City Travel Guide: Hidden Hong Kong

- Rick Molinsky, Guest Blogger

Revitalized neighborhoods, pop-up shops, secret doorways, tapas bars and dragons. Rick Molinsky discovers another side to the high-octane metropolis of Hong Kong hidden amongst the urban glitz.

Upper delight
While it doesn’t have the Ferraris parked out front like the Ritz Carlton, the Upper House doesn’t pretend to be anything but a luxurious boutique hotel. Situated on the top 11 floors (floors 38-49) of the J.W. Marriott, Upper House is a former apartment complex re-imagined by architect Andre Fu, (the “Asian sensation”) as an urban retreat for the weary traveler. It also has some of the most spacious rooms available in Hong Kong. Check-in is a hoot, since you enter through a secret-ish small entrance at the foot of the building, well around the corner from the more bustling J. W. Marriott lobby. There’s no reception, just a small valet desk. It’s all been streamlined to make checking-in easy so that you’re able to enjoy your stay quicker. A staff member, iPad in hand escorts to your room, where a jaw dropping view of Victoria Harbor awaits. And the bathtub—we’ll save that for another time.

Get some space
The shopping malls in Admiralty, Central and Soho will always be a shopper’s paradise, but the real action is happening over in Sheung Wan, only a 10-minute walk from Central along Hollywood Road. This unofficial antiques district weaves its way through a gravelly grid of steep lanes, past Chinese herbalists, coffin shops and impromptu markets. The neighborhood found new life a little more than three years ago when a crop of restaurants, galleries and nightlife spots started moving in. Among these is the Space, a former meat-packing warehouse transformed into a slick, state-of-the-art, multi-function space used for exhibitions, parties and pop-up shops. In April, London-based, vintage furniture dealer, Circa, will present a week long pop-up shop featuring a salon-style selection of stunning vintage furniture and home accessories from the 1950s to 1970s. Circa HK will feature vintage design pieces by Willy Rizzo, Romeo Rega, Maison Charles, Studio Jansen, Mahey and many more.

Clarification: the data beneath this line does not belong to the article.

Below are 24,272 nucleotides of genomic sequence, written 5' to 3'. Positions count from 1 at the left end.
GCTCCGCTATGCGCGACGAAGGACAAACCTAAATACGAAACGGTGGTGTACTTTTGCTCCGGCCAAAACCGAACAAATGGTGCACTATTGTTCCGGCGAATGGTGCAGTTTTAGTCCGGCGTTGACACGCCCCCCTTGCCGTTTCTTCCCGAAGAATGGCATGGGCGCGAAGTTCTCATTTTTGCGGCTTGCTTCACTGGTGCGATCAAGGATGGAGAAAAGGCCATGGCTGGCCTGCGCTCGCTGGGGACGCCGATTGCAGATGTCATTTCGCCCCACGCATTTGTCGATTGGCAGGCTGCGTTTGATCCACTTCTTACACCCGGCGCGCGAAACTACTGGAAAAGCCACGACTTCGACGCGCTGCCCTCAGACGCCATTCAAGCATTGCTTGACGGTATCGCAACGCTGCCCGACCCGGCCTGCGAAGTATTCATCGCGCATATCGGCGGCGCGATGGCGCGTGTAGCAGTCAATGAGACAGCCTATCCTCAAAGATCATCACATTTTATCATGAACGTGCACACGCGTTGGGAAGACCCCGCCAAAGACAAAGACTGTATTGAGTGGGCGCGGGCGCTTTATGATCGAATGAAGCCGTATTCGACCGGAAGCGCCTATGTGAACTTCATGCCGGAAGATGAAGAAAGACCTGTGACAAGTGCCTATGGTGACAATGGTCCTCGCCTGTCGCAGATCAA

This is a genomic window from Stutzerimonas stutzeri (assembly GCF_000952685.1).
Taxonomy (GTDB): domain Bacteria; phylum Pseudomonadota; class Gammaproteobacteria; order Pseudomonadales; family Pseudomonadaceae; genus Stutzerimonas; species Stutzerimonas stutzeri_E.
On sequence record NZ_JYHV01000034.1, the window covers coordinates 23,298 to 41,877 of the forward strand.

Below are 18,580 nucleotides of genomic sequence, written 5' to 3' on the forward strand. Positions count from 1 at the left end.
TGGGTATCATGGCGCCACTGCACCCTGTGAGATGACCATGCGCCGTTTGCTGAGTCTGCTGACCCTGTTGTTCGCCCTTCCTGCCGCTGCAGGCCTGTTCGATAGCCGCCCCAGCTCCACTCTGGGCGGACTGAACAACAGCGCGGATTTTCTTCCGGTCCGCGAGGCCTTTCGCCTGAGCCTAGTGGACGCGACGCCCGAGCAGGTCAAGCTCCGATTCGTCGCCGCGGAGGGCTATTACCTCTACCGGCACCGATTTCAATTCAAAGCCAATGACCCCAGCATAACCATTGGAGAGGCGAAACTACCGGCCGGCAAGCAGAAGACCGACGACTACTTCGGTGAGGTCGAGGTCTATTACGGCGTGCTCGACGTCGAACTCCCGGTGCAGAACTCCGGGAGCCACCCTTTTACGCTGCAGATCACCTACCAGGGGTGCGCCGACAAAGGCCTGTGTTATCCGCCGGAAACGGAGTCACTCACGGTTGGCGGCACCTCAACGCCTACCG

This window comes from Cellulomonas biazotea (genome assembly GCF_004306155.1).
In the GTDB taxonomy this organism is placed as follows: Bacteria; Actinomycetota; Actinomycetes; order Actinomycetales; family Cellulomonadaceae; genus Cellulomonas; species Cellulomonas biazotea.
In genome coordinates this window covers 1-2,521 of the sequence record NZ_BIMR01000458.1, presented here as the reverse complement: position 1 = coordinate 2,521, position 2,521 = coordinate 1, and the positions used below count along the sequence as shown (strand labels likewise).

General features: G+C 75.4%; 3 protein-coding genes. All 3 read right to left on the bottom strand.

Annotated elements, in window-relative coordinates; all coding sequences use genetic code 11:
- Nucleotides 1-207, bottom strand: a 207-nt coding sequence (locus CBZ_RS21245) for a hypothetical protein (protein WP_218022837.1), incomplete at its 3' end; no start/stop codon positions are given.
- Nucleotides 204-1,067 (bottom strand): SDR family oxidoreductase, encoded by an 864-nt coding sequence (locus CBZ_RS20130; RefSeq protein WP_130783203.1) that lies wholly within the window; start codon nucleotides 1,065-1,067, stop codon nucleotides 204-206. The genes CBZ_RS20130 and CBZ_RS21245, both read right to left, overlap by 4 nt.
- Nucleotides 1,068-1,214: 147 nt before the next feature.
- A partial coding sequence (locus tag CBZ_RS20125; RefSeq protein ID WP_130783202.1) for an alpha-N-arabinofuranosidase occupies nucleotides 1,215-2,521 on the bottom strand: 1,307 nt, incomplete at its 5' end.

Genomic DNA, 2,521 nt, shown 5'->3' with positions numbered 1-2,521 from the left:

Coffee’s up
Unable to function until you’ve had a decent coffee? Forgo the usual hotel offerings and instead head to Tai Hang (4 Second Ln Tai Hang; 852-2838-5231). Wedged between Jardine’s Lookout and the skyscrapers of Causeway Bay this neighborhood of 1960s apartment buildings is notable for its 19th-century Taoist temple, Lin Fa. With a sprinkling of noodle stalls and car-repair shops, the area has a gritty, residential charm that has attracted a new crop of cafés and dessert shops. While some people prefer Le Gout for it’s moreish French pastries created by Carole Chan, caffeine addicts will love the Unar Coffee Company. Blink, and you might miss the charcoal-hued hole-in-the-wall coffee shop, started by twenty-something baristas Raymond Kwong and Wai Kwan who were inspired by the sky-high rents in central Hong Kong to take their talents to Tai Hang. While’s there’s a small counter inside, it’s more fun to sit curbside on the small stools and people-watch while sipping your latte.